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The Obama administration is hoping that Congress will quickly approve a new free-trade pact with South Korea. But that deal may snag on two other trade agreements that the White House says are not yet ready. House Republicans insist that all three deals must be considered together. NPR's Scott Horsley reports.

SCOTT HORSLEY: The free-trade agreement with South Korea is a key ingredient in President Obama's recipe for doubling U.S. exports. Trade Representative Ron Kirk says the agreement's lower tariffs and trade barriers should boost sales to South Korea by 10 billion dollars a year and support some 70,000 American jobs.

Ambassador RON KIRK (U.S. Trade Representative): Our number one mission is to create jobs. We firmly believe trade can be a valuable tool to help us get there.

HORSLEY: Tom Spika believes in trade as well. Spika runs a manufacturing company in Lewistown, Montana that makes equipment for maintaining aircraft. He's recently ventured into the South American market and thinks sales to Colombia could be worth up to 30 million dollars over the next five years.

Mr. TOM SPIKA (President, Spika Welding and Manufacturing, Inc.): Coming from a small rural community in the middle of Montana that equates to jobs and opportunity for growth of our local economy, if we can open up a new door and new opportunities for sales into a market that has that kind of potential.

HORSLEY: But Spika's Colombian sales have been hampered by tariffs that raise the price of his goods by about 15 percent. The Colombians are willing to eliminate those tariffs, if the U.S. would approve a Colombian free trade agreement.

Mr. SPIKA: They pretty much have the attitude: Look, we want to do business with the United States, but if you don't want to do it, don't complain when we take our business elsewhere.

HORSLEY: The Bush administration negotiated trade agreements with both Colombia and Panama, but they were never approved by Congress. The main objections concerned labor rights. The Obama administration is now working to strengthen those agreements, as it did with the South Korean deal. But Trade Representative Kirk says the Colombian and Panamanian pacts are not yet ready.

Amb. KIRK: We don't believe this is going to be a long, drawn-out process. But there is some critical work to be done over the next several weeks and months.

HORSLEY: So the White House wants Congress to endorse the Korean trade agreement this spring, and says it hopes to finalize the other two deals later this year.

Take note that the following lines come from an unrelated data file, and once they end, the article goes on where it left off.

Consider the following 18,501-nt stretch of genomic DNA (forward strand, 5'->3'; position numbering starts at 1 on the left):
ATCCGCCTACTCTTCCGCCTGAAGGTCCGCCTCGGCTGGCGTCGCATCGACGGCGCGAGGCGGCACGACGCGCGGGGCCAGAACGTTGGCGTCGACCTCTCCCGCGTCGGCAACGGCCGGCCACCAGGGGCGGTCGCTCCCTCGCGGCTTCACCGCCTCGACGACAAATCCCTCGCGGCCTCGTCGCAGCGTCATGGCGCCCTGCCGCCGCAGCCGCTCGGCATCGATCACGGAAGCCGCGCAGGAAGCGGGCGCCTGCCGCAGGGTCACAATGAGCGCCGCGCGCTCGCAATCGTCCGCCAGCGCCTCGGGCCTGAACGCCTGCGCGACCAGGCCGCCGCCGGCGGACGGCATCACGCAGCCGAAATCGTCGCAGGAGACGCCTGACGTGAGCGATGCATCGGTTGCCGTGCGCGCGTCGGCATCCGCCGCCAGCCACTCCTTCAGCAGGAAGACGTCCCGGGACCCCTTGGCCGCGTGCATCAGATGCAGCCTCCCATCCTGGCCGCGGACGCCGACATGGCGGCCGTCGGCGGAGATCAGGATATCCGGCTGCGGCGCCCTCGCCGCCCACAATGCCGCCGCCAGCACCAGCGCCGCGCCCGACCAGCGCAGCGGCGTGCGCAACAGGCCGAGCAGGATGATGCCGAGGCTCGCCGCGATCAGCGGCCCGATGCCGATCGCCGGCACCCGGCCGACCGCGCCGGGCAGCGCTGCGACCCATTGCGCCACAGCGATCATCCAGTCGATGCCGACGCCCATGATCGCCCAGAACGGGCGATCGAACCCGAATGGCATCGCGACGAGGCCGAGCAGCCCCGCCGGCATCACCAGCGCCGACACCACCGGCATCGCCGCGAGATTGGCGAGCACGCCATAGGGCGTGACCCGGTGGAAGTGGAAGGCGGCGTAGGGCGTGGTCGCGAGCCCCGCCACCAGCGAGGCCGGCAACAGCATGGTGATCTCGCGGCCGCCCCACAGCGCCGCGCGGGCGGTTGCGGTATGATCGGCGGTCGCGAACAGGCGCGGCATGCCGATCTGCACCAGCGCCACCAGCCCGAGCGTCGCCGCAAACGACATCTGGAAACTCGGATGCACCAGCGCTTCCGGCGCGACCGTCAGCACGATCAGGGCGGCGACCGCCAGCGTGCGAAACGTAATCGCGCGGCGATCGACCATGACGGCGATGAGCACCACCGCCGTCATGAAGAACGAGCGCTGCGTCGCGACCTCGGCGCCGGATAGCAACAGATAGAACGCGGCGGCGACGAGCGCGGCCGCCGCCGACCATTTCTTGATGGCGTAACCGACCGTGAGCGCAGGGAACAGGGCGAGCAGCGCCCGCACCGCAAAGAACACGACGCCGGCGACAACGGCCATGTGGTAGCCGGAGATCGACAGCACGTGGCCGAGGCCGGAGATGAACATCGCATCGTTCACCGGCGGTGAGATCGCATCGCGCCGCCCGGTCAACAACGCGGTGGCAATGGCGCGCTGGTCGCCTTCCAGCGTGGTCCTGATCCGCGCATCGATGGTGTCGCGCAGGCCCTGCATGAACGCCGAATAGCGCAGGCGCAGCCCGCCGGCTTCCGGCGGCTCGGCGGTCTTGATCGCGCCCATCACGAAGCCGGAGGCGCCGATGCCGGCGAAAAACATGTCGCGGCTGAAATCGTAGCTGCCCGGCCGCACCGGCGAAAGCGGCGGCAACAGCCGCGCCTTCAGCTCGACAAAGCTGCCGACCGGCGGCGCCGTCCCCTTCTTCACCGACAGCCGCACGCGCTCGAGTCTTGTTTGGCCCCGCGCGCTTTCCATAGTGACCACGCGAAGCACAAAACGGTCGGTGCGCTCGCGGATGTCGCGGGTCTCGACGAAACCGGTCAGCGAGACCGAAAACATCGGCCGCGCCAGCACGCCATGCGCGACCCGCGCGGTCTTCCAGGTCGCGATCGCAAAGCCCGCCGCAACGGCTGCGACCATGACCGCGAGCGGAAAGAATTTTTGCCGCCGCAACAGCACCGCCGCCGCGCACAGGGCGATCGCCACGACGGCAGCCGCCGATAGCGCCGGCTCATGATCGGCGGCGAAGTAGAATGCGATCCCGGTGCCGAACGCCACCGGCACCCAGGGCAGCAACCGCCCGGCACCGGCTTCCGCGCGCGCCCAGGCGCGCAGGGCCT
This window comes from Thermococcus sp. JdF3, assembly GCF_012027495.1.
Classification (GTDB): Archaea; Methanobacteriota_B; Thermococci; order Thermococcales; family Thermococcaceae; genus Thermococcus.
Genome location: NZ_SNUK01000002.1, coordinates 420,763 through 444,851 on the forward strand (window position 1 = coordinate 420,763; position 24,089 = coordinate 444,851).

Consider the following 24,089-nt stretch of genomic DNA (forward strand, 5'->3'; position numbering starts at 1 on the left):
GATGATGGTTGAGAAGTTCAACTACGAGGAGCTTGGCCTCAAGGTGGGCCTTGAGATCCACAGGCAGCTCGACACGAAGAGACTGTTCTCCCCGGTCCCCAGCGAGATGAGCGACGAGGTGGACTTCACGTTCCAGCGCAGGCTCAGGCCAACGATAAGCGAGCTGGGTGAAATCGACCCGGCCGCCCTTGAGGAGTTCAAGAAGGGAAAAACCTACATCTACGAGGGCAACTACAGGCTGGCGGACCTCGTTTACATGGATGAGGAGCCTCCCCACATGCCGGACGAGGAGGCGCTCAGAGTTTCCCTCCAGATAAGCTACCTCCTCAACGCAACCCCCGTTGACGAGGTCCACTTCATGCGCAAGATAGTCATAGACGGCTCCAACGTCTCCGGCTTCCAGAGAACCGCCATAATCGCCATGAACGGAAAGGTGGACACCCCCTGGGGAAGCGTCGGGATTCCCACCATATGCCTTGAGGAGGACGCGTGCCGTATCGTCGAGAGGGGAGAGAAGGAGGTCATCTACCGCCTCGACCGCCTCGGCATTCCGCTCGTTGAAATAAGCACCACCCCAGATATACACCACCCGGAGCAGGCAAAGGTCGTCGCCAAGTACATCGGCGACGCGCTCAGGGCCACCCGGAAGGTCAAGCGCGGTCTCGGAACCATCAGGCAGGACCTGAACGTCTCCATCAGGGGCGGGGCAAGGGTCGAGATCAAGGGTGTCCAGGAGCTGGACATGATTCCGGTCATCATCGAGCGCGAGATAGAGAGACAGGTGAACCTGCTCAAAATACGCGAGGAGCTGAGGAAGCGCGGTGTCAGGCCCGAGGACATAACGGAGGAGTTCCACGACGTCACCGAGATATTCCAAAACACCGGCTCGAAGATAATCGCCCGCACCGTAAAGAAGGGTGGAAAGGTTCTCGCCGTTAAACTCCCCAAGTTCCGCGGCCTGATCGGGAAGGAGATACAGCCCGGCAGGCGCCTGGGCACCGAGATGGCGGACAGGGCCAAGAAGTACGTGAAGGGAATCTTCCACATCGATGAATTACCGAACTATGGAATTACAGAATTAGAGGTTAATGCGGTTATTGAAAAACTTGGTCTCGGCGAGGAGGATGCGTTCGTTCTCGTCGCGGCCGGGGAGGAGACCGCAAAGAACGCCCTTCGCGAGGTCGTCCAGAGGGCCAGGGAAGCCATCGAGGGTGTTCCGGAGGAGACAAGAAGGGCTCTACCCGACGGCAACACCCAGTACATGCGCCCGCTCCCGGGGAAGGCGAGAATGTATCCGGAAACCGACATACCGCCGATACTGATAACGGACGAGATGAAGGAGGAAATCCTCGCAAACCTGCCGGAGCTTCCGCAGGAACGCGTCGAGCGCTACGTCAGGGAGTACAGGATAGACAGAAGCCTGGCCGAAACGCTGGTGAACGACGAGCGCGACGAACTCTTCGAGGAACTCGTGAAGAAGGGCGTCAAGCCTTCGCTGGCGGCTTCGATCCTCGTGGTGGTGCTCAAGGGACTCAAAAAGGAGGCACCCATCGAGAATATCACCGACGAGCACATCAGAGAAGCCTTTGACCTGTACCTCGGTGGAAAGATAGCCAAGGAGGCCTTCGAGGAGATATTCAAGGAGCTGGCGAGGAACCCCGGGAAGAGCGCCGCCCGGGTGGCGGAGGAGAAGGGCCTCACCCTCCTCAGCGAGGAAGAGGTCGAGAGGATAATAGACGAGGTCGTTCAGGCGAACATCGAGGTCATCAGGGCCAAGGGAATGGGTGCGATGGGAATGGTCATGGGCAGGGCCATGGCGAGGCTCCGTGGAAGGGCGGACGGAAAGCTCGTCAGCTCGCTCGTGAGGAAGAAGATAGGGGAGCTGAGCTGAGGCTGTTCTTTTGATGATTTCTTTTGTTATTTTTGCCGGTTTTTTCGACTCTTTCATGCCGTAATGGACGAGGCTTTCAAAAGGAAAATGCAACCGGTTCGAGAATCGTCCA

Representative KEVIN BRADY (Republican, Texas): That timetable won't work for House Republicans.

HORSLEY: That's Republican Congressman Kevin Brady of Texas, who chairs a key trade subcommittee. He and other House Republicans want the Korean, Colombian and Panamanian agreements all taken up by July 1st.

Rep. BRADY: We've been very clear that it would be a mistake to send the Korean agreement alone. It's very important that we've reached agreement on the package of the three, before we start that process.

HORSLEY: In other words, the Korean trade agreement, which Republicans and the White House agree on, could become a hostage to the two other deals.

Jeff Schott, of the Peterson Institute for International Economics, says at a minimum, Republicans want to prevent the Colombia and Panama deals from languishing much longer.

Mr. JEFF SCHOTT (Senior Fellow, International Trade Policy, Peterson Institute for International Economics): They're using a variety of legislative tactics, some of them coarser than others, to encourage the administration to come up with a concrete plan of action on Colombia and Panama.

HORSLEY: Trade Representative Kirk will be pressed for such a plan this week, when he appears before the Senate Finance Committee. Kirk says while he appreciates Republicans' sense of urgency, many Americans are still skeptical of free trade. So the White House wants to take its time to get the agreements right.

Amb. KIRK: One of the reasons we believe there is now such widespread support for Korea, is we did not rush to make a judgment. We did not just do a deal for the sake of doing one. We produced a deal that frankly was better.

HORSLEY: Republican Congressman Brady agrees; hard bargaining by the administration resulted in a more favorable deal with South Korea. Now, Brady and his GOP colleagues are trying to drive a hard bargain of their own.

Scott Horsley, NPR News, Washington.

SHAPIRO: You're listening to MORNING EDITION, from NPR News.

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